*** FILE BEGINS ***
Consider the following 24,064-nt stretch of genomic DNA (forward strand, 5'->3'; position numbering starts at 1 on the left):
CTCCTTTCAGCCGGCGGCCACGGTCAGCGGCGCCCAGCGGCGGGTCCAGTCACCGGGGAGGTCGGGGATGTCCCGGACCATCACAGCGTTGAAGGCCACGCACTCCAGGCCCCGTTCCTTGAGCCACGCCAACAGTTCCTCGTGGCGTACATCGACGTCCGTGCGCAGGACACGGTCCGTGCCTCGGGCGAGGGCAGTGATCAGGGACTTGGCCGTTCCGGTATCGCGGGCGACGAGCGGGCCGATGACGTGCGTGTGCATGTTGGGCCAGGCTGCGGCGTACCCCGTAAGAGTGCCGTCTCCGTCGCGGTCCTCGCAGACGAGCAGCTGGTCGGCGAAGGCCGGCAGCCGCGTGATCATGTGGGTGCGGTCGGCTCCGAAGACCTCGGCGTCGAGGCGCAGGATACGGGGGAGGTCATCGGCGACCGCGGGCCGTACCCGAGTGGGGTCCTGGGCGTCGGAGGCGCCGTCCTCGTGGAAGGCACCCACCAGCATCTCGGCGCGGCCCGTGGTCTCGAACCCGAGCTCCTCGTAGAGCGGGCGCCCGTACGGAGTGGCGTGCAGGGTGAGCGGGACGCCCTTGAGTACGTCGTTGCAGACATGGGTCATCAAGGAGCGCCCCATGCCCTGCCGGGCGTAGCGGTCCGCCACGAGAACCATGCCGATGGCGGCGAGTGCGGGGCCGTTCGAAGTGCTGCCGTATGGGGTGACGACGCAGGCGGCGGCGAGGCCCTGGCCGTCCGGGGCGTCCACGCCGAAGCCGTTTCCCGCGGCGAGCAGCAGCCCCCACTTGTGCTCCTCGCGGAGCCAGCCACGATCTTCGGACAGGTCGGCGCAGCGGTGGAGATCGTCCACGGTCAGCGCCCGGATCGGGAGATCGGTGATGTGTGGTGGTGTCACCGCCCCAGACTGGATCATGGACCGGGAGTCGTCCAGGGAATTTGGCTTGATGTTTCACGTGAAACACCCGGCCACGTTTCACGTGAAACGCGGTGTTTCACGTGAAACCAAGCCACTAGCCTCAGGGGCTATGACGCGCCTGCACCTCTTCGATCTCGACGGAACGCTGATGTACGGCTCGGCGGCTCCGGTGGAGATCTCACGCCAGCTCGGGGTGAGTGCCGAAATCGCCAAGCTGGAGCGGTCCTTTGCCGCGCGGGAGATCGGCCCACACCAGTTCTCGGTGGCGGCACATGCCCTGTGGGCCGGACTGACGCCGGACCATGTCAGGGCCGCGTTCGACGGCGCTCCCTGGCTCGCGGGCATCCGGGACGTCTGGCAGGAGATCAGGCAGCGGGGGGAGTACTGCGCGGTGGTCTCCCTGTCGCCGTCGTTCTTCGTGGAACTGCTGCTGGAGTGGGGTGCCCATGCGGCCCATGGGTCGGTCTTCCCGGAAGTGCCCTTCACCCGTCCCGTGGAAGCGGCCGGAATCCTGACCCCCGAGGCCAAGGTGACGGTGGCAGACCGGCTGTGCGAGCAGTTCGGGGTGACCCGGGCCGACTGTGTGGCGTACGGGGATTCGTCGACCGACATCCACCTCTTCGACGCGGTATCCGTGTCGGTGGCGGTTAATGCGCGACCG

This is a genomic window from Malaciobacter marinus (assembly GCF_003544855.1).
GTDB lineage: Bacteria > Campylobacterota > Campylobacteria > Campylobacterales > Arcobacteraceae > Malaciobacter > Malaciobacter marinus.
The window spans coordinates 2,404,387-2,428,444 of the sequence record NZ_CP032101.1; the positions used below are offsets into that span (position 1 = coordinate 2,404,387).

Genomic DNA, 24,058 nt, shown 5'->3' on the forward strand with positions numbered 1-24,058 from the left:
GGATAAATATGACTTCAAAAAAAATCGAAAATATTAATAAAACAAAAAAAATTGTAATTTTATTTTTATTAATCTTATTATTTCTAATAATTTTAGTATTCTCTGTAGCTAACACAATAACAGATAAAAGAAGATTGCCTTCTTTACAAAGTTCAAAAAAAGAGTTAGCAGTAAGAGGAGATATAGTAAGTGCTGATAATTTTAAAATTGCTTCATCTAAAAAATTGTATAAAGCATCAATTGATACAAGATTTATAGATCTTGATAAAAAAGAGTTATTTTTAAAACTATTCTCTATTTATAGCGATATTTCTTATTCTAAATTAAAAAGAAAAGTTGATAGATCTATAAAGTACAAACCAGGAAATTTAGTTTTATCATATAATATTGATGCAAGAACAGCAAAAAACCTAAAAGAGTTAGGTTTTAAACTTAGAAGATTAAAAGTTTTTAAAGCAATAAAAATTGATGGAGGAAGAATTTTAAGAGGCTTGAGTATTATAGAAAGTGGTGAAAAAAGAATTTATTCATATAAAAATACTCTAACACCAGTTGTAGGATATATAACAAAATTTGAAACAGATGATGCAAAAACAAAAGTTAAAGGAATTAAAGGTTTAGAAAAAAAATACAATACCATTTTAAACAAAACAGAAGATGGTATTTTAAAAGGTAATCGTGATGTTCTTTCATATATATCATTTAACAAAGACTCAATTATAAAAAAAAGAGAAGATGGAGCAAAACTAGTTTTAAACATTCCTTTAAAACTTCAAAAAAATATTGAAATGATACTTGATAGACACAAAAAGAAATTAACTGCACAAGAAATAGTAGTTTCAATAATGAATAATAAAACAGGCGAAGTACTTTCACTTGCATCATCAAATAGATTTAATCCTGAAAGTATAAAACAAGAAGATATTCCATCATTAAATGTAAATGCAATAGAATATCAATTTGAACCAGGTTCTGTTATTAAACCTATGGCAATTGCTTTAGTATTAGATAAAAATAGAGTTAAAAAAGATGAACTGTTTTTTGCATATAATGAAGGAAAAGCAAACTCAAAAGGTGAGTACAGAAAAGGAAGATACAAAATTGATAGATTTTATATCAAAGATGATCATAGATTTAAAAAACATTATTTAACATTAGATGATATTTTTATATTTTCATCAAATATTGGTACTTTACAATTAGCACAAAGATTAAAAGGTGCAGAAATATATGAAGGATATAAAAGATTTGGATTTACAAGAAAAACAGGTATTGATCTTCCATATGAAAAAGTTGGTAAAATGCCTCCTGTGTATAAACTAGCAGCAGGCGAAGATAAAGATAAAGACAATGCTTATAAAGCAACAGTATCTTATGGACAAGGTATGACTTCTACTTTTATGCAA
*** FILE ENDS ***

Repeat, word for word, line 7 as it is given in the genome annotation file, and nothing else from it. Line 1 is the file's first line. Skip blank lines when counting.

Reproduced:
GGATAAATATGACTTCAAAAAAAATCGAAAATATTAATAAAACAAAAAAAATTGTAATTTTATTTTTATTAATCTTATTATTTCTAATAATTTTAGTATTCTCTGTAGCTAACACAATAACAGATAAAAGAAGATTGCCTTCTTTACAAAGTTCAAAAAAAGAGTTAGCAGTAAGAGGAGATATAGTAAGTGCTGATAATTTTAAAATTGCTTCATCTAAAAAATTGTATAAAGCATCAATTGATACAAGATTTATAGATCTTGATAAAAAAGAGTTATTTTTAAAACTATTCTCTATTTATAGCGATATTTCTTATTCTAAATTAAAAAGAAAAGTTGATAGATCTATAAAGTACAAACCAGGAAATTTAGTTTTATCATATAATATTGATGCAAGAACAGCAAAAAACCTAAAAGAGTTAGGTTTTAAACTTAGAAGATTAAAAGTTTTTAAAGCAATAAAAATTGATGGAGGAAGAATTTTAAGAGGCTTGAGTATTATAGAAAGTGGTGAAAAAAGAATTTATTCATATAAAAATACTCTAACACCAGTTGTAGGATATATAACAAAATTTGAAACAGATGATGCAAAAACAAAAGTTAAAGGAATTAAAGGTTTAGAAAAAAAATACAATACCATTTTAAACAAAACAGAAGATGGTATTTTAAAAGGTAATCGTGATGTTCTTTCATATATATCATTTAACAAAGACTCAATTATAAAAAAAAGAGAAGATGGAGCAAAACTAGTTTTAAACATTCCTTTAAAACTTCAAAAAAATATTGAAATGATACTTGATAGACACAAAAAGAAATTAACTGCACAAGAAATAGTAGTTTCAATAATGAATAATAAAACAGGCGAAGTACTTTCACTTGCATCATCAAATAGATTTAATCCTGAAAGTATAAAACAAGAAGATATTCCATCATTAAATGTAAATGCAATAGAATATCAATTTGAACCAGGTTCTGTTATTAAACCTATGGCAATTGCTTTAGTATTAGATAAAAATAGAGTTAAAAAAGATGAACTGTTTTTTGCATATAATGAAGGAAAAGCAAACTCAAAAGGTGAGTACAGAAAAGGAAGATACAAAATTGATAGATTTTATATCAAAGATGATCATAGATTTAAAAAACATTATTTAACATTAGATGATATTTTTATATTTTCATCAAATATTGGTACTTTACAATTAGCACAAAGATTAAAAGGTGCAGAAATATATGAAGGATATAAAAGATTTGGATTTACAAGAAAAACAGGTATTGATCTTCCATATGAAAAAGTTGGTAAAATGCCTCCTGTGTATAAACTAGCAGCAGGCGAAGATAAAGATAAAGACAATGCTTATAAAGCAACAGTATCTTATGGACAAGGTATGACTTCTACTTTTATGCAA